Pythonista can be launched from other applications with the custom pythonista:// URL scheme.
In Pythonista 3.x, you can use pythonista3:// instead of pythonista://. In Pythonista 2 (starting with 2.1), you can use pythonista2://. Use these schemes if you want to target a specific version of the app. In case both apps are installed, it is undefined which one of them handles a pythonista:// URL.
Open the app:
Use pythonista:// without any additional parameters to open the app without doing anything else.
Open a script for editing:
Use pythonista://MyScript for opening one of your scripts in the editor. The name of the script can contain the .py file extension, but it doesn’t have to.
Run a script from your library:
Use pythonista://MyScript?action=run for running a script that is in your library. This only works if no script is already running when the app is started.
You can only open or run scripts that are already in your library. It is not possible to run arbitrary code or create new scripts using the URL scheme.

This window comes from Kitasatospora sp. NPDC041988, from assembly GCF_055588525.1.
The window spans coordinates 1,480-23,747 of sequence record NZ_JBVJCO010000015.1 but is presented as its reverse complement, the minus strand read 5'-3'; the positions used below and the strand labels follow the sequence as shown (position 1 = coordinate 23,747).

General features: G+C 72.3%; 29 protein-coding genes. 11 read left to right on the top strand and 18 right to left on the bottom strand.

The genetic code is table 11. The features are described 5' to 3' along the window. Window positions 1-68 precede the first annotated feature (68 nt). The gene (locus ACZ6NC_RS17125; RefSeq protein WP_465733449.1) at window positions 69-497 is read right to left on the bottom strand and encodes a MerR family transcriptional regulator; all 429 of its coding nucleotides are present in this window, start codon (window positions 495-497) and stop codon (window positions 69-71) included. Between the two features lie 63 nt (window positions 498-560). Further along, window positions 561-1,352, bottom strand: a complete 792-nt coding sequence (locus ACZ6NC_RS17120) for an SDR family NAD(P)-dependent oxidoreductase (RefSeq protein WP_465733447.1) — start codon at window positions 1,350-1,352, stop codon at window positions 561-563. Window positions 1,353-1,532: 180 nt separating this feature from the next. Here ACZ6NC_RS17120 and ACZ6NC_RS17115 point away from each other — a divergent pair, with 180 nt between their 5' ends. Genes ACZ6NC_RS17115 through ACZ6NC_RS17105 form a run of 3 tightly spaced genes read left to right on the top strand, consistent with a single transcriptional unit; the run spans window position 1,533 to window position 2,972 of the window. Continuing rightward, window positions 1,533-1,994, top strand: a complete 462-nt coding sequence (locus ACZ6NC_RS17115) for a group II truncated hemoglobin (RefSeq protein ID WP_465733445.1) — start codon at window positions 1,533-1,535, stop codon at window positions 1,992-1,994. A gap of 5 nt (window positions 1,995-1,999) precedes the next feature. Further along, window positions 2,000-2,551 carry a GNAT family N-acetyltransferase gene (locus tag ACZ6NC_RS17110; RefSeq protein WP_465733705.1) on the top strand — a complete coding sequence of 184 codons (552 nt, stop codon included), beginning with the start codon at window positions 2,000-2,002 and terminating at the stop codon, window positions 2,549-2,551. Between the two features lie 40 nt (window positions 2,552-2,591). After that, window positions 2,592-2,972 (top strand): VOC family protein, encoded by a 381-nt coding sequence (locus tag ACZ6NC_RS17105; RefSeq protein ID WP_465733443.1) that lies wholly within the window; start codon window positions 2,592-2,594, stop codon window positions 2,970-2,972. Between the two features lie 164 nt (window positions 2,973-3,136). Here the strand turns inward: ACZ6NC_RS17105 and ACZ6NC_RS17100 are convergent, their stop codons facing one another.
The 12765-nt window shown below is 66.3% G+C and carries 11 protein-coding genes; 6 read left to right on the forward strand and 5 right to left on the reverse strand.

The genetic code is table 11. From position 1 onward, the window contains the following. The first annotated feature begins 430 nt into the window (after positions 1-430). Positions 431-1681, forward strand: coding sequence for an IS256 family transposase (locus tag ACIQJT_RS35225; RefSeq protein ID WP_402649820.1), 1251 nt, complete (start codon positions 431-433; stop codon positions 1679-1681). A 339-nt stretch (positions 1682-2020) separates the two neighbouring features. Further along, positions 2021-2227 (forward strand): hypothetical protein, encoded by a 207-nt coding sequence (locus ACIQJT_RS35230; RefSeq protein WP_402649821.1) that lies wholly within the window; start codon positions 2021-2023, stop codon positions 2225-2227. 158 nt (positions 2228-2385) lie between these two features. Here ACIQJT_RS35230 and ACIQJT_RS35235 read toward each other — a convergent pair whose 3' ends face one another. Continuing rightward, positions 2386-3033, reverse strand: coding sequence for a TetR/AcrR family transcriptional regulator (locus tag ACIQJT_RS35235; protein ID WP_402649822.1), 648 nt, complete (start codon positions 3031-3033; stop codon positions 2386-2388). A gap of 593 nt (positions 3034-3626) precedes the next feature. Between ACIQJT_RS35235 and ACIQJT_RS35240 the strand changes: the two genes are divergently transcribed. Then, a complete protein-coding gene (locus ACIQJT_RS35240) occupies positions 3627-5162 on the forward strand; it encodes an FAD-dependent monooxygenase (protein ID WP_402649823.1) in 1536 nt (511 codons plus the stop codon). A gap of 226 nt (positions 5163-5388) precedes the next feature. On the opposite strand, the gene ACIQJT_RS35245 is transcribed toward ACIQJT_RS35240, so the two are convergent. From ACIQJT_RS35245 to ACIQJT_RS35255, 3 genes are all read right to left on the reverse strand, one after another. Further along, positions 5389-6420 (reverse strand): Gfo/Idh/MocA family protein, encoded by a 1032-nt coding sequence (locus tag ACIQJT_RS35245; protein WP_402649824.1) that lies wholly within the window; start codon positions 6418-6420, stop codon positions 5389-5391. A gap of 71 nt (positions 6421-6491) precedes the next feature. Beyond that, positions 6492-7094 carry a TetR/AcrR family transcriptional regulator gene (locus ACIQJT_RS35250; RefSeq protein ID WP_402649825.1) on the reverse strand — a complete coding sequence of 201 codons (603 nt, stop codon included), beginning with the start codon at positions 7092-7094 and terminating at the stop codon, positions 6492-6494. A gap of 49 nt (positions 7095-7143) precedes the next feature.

When using the action=run parameter (see above), you can pass command-line arguments to the script in two ways:
Method 1: One args parameter
When you pass a single string with the args URL parameter, the string is split by spaces (the space is encoded as %20 here) and sys.argv would be [<script_path>, 'foo', 'bar'] in this example.
If you want to pass arguments that contain spaces, you have to enclose them in double quotes (as you would in a classic shell).
This is basically the same as running a script by long-pressing the run button.
Method 2: Multiple argv parameters
Using multiple arguments that are all named argv, you don’t have to worry about quoting arguments that contain spaces. Each of the parameters corresponds to one element in sys.argv.
If the URL contains at least one argv parameter, args is ignored.
Pythonista 3 supports two different Python interpreters: 2.7 and 3.5. If you want to use a specific interpreter for running a script, you can use the version=[2|3] or py=[2|3] parameter. This parameter is ignored in Pythonista 2 (which only supports Python 2.7).
If the version parameter is used, it overrides both the default interpreter setting and any shebang that might be defined in the script itself.
If you want to go in the opposite direction, and open an app from Pythonista, you can do this with the webbrowser module.
For example, to open TweetBot, you could use the following code:
import webbrowser webbrowser.open('tweetbot://')
For a list of third-party applications that have URL schemes, you can refer to handleopenurl.com.